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Title: Animation in postsocialist China : visual narrative, modernity, and digital culture
Other Titles: Dong hua zai hou she hui zhu yi Zhongguo : shi jue xu shi, xian dai xing ji shu zi wen hua
動畫在後社會主義中國 : 視覺敘事, 現代性及數字文化
Authors: Wu, Weihua (吳煒華)
Department: School of Creative Media
Degree: Doctor of Philosophy
Issue Date: 2006
Publisher: City University of Hong Kong
Subjects: Animated films -- China
Notes: CityU Call Number: NC1766.C6 W8 2006
Includes bibliographical references (leaves 248-262)
Thesis (Ph.D.)--City University of Hong Kong, 2006
xii, 272 leaves : ill. ; 30 cm.
Type: Thesis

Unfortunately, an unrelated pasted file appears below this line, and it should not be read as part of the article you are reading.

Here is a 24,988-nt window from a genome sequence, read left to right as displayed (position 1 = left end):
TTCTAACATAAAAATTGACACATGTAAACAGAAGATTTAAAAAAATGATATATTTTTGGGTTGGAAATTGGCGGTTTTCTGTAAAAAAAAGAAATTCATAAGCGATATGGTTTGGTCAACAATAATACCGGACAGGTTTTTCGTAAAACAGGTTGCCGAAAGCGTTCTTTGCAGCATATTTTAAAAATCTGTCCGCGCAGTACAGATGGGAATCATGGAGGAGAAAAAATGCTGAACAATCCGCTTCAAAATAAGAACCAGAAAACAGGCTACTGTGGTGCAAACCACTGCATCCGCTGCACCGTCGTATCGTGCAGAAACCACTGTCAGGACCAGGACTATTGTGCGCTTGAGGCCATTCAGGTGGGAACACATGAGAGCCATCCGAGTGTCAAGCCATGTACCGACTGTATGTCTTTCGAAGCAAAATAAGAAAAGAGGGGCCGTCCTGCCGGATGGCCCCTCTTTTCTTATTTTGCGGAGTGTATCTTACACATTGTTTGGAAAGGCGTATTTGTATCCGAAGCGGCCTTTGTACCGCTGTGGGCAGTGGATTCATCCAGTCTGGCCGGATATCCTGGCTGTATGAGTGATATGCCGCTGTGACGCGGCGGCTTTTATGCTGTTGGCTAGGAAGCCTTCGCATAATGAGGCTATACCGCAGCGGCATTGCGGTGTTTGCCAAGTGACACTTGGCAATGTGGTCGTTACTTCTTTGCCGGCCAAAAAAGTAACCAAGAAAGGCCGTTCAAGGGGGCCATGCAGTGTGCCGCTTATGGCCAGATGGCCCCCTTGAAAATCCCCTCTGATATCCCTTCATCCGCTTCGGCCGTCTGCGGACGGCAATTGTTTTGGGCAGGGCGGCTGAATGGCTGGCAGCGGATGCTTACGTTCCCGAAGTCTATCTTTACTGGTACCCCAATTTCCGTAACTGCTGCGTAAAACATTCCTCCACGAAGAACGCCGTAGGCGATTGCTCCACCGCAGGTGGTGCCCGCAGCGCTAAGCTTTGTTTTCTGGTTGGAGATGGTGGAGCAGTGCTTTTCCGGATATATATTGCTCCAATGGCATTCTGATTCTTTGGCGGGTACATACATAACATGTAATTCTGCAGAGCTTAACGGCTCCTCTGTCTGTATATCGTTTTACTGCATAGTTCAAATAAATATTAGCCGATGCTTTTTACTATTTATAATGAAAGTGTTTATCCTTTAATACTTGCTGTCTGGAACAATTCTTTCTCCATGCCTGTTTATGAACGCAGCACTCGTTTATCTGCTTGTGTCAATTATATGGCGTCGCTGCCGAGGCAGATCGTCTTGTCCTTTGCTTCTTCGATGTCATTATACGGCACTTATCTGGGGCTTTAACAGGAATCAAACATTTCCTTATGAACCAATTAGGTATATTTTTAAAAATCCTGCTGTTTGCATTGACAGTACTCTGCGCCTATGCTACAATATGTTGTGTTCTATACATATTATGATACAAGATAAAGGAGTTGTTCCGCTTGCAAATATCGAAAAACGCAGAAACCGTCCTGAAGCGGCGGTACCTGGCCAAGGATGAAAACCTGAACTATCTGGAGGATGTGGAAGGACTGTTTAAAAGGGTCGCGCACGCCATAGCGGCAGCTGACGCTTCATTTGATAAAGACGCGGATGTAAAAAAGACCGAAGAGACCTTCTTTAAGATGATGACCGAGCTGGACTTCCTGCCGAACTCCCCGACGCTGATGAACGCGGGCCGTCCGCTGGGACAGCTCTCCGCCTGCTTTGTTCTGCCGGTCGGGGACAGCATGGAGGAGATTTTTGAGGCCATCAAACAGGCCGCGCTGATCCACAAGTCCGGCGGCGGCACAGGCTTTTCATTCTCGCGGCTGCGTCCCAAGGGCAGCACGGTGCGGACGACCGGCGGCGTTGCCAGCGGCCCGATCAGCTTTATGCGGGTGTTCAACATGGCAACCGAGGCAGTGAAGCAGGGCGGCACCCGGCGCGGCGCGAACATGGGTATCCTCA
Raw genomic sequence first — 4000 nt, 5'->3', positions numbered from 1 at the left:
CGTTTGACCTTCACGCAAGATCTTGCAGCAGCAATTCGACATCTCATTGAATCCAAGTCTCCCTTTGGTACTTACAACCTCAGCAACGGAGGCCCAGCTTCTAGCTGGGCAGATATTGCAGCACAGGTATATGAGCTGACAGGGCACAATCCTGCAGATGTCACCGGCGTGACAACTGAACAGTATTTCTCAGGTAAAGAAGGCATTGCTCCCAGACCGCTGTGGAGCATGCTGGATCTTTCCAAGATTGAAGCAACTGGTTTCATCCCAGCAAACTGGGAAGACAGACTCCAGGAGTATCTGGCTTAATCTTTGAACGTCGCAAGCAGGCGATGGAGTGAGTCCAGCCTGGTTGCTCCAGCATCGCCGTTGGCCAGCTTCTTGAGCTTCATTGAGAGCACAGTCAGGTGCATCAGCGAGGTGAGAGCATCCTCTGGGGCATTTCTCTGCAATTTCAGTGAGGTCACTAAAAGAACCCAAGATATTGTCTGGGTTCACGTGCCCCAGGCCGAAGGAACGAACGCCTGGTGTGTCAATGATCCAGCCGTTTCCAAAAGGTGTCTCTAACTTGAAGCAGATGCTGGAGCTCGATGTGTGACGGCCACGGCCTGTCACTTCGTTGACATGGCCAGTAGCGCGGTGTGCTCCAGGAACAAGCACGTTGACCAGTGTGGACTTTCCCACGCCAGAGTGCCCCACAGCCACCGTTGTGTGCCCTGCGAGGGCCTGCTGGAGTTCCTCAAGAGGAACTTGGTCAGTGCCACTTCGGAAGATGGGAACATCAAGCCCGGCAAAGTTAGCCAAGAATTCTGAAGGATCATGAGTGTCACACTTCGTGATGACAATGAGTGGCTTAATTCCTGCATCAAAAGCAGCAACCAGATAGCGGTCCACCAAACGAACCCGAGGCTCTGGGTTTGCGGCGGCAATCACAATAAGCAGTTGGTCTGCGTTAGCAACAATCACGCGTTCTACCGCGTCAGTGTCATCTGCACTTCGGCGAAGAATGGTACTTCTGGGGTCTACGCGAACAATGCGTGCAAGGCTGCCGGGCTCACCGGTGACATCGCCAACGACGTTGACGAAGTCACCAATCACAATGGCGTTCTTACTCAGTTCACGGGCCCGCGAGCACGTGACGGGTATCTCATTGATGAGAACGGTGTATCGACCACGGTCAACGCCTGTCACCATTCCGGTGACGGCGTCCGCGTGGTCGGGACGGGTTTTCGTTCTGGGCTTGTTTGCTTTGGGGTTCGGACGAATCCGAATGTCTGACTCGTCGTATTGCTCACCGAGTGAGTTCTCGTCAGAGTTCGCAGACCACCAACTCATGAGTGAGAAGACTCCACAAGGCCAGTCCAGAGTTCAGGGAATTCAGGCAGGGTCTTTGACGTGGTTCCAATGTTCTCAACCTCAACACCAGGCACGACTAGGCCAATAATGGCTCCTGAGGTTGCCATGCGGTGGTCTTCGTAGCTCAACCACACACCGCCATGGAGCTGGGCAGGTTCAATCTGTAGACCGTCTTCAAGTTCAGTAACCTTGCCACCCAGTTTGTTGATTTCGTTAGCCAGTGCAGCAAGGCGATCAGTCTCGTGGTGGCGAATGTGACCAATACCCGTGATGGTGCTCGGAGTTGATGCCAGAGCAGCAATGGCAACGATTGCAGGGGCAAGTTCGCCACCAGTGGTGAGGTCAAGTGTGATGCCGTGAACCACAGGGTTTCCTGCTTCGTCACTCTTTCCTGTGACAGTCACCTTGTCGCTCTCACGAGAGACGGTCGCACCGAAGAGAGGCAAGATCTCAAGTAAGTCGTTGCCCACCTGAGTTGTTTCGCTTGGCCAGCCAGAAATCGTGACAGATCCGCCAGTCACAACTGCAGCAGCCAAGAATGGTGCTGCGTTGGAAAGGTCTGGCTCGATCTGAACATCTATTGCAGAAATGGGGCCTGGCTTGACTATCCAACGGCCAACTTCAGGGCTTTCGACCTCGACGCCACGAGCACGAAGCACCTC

Abstract: This project therefore hopes to conduct a digital ethnographic study to question how postsocialist literature, arts, social text, and the circumstances of new media forms order the domain of computer-mediated representation that we may call the “digital cinema,” “computer graphic,” the “cultural interface,” “visual effects,” and “new animation.” So this dissertation combines theories and methods from visual anthropology, film history, literary criticism, and cultural studies, adopting an interdisciplinary approach intend to bring new perspectives on animation study. This project also attempts to understand Chinese animation within the problematic of postsocialism, to explore the relationships among image, narrative and modernity, with hopefully to penetrate the ideological mask of postsocialist culture. This project is based on observations and analysis of recent works in animation and cultural criticism. The perspectives represented and contexts considered are the result of an effort to provide an interdisciplinary research model. Each chapter of this study tries to situate a phenomenological sample of the digital animated genres presented in postsocialist China. Chapter One reviews the animation studies related to Chinese animation with an introduction to the historical conceptualization and catachresis of “meishu dianying” in socialist China. Chapter Two focuses on the reconceptualization of the Chinese School, its aesthetic practice, and its second historical rise and fall in the post-Cultural Revolution new era. Chapter Three focuses on the cultural implications of the reconfigured animation industry that was gradually institutionalized as a state discourse under globalization, and offers a mapping of the prevalent models and local development of industrialized Chinese animation. Chapter Four opens up a theoretical critique of the emergence of Chinese independent animation which pays more heed to the porous boundaries between the overlapping concerns of the minzu style and the minjian discourse. Chapter Five continues the discussion of independent animation begun in Chapter Four, with particular attention paid to Chinese Flash animation and its connection with digital culture and the postmodern aesthetic practice in China, and in relation to historical developments in animated visuals, filmmaking, sociocultural discourses, and representation more generally. In looking critically at the way animated visual representations work in various media and multimedia platforms, the problematic I have traced can be described as the relationship between “Chineseness of modernity” and “digitalization of visuality.” These are key concepts within a process that hopes to unlock contemporary discourses addressing the visual allegory of socialist China, the political-economical structures of new media technologies, and individual resistance against institutionalized filmmaking and media products. In a very real sense, to understand Chinese new animation and the transformation of Chinese visual culture is indeed to understand the shifts in the idea of cultural identity in the digital era. The story of my dissertation tells how digital animation filmmaking in China becomes not only a new beat for a new generation, but also a refracting social mirror, the digital narrator of a prominent contemporary cultural zeitgeist, and a paradigm of China’s version of the hyperreality encompassing increasingly visually-centered cultures around the world. It has aesthetic, ethical, political, and anthropological implications, and is part of a national and global reorientation of mediated experience.
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